Pension Fund Scam: Maina's Minefield for Jonathan and the Senate

Pension Fund Scam: Maina's Minefield for Jonathan and the Senate

Pension Fund Scam: Maina's Minefield for Jonathan and the Senate

Eventually, President Goodluck Jonathan directed the Head of the Civil Service of the Federation, Isa Bello Sali, to take disciplinary action against Abdulrasheed Maina, Chairman of the disbanded Pension Reform Task Team, empowered to trace stolen pension fund. Jonathan’s latest wield of stick is a dramatic change of stand.

Hitherto, in response to the demand of the Senate that he should dismiss the Pension Reform Task boss, Jonathan claimed (and some would agree with him) that he has no such power, adding that only the Head of Service can do that.

The Senate should not gloat. Jonathan, even now, has not necessarily met the demand for Maina’s dismissal for his (Maina’s) contempt for the Senate. Instead, Maina is being disciplined for absenting himself from duty without lawful authority, a punishment very circumstantial only because of Maina’s (advised?) escape from the country.

He has gone with the money he was accused of failing to account. That is the end. Escaping from the country in such circumstances is part of the Nigerian system. When the late President Umar Yar’Adua assumed office and tried to prosecute some of his erstwhile colleagues by the EFCC, they similarly escaped abroad and returned only after Yar’Adua’s death, and with another former colleague at Aso Rock, the fugitives of those days are today holding federal government appointments.

What happened to the EFCC’s charges against them under Yar’Adua? Abdulrasheed Maina will return and still be appointed to government post. When, therefore, Jonathan directed the discipline against Maina, he (Jonathan) either contradicted himself or suddenly usurped the very power he earlier claimed not to have.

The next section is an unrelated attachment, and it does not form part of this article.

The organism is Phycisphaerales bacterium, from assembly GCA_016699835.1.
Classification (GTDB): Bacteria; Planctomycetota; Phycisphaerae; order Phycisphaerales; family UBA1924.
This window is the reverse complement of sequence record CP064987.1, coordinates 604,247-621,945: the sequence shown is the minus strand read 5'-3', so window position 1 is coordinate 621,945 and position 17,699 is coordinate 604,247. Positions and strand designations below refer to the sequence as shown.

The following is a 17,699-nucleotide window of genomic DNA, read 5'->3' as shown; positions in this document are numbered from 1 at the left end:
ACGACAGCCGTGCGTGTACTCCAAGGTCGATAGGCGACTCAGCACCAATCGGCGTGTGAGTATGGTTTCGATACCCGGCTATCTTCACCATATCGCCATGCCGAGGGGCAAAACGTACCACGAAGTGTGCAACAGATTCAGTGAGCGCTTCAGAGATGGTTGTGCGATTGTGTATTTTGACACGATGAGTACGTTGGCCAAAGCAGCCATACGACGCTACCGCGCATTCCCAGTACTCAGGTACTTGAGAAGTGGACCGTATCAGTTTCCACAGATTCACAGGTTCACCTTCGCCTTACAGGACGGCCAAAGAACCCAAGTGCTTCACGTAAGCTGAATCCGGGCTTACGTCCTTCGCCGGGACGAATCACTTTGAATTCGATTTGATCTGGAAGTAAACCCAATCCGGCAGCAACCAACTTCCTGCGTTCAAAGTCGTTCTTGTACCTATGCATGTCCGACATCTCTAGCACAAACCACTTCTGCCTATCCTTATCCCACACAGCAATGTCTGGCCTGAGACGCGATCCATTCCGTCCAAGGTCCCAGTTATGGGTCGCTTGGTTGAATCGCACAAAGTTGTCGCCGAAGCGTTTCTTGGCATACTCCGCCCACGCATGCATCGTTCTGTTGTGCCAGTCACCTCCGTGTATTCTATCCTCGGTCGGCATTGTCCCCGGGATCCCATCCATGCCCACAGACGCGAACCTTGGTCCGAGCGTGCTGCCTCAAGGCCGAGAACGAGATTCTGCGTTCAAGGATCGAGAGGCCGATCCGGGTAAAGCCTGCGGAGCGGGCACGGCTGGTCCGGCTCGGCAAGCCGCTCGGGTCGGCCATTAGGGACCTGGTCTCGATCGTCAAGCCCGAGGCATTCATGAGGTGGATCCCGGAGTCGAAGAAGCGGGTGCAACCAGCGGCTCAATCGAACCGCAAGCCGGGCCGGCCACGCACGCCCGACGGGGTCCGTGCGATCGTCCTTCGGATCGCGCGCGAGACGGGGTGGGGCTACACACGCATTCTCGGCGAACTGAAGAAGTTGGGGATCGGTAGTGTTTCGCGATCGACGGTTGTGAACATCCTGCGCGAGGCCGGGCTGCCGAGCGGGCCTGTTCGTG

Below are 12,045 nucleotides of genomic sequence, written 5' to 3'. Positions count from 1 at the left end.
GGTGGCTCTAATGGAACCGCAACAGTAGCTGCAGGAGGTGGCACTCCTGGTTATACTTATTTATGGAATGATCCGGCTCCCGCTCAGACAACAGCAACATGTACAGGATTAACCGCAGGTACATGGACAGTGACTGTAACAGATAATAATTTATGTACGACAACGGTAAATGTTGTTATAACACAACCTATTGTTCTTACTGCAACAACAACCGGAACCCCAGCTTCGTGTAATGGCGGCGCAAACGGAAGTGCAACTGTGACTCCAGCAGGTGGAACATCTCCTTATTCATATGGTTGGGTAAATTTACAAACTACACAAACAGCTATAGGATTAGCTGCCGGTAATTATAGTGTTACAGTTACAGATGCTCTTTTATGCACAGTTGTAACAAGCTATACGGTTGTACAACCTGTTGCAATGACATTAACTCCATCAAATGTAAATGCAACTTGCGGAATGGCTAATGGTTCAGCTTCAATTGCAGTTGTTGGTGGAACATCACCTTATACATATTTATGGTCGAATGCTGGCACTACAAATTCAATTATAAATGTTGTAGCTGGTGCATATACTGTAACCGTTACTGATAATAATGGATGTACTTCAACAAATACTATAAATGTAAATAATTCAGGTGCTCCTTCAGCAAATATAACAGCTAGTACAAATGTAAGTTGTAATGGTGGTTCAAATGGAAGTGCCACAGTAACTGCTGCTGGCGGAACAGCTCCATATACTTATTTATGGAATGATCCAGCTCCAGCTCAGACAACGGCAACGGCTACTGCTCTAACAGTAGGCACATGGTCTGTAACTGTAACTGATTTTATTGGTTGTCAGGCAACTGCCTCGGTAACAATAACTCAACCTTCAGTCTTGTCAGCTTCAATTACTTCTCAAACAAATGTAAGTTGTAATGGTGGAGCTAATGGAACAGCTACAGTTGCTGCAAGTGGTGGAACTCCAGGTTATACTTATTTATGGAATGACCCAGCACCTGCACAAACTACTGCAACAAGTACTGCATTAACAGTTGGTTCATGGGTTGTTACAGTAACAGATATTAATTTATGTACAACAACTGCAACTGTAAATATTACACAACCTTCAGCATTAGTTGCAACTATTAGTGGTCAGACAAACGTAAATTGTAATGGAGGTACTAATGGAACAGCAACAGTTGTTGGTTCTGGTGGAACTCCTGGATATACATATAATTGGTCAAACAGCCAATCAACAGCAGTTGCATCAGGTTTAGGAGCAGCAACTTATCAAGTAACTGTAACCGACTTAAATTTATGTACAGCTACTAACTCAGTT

Nothing stopped Jonathan from directing the same Head of Service in the first place to discipline Maina for not honouring the summons or even the warrant of arrest, both issued by the Senate. At least, that could be documented as giving Maina the right of fair hearing guaranteed for every Nigerian under the constitution.

On his part, did the Head of Service, Isa Bello Sali, have to wait for the make-believe threatened showdown between the Senate and Jonathan, or eventually the directive from Jonathan before disciplining any officer for absence from duty without authority? Government’s rules and regulations (still known as General Orders of the colonial days?) are quite clear on such disciplinary matters.

Surely, Maina created minefield for a showdown by the Senate and Aso Rock. But nobody should have been deceived that there would ever have been a zero hour.

The tension created is usually for public consumption aimed at an unimpressive self-assertion by both sides. However, in a way, Jonathan deserves some sympathy in view of the danger posed by the national assembly in what is becoming gradual usurpation of the constitutional power of the Presidency by the Legislature.

National Assembly is to legislate while the Presidency is to administer, including sole authority to appoint and discipline/remove public office holders and public officers. On such matters, there might be co-operation or even concession from the Presidency.

But in the past few months, the National Assembly seemed to have usurped the power to dictate to Jonathan especially those he should not allow around him in administering the country.

There was the case of Ms. Bolanle Onagoruwa of Bureau of Public Enterprises. The Senate, rightly or wrongly, insisted on her removal. She was removed and nothing today can be done on her matter.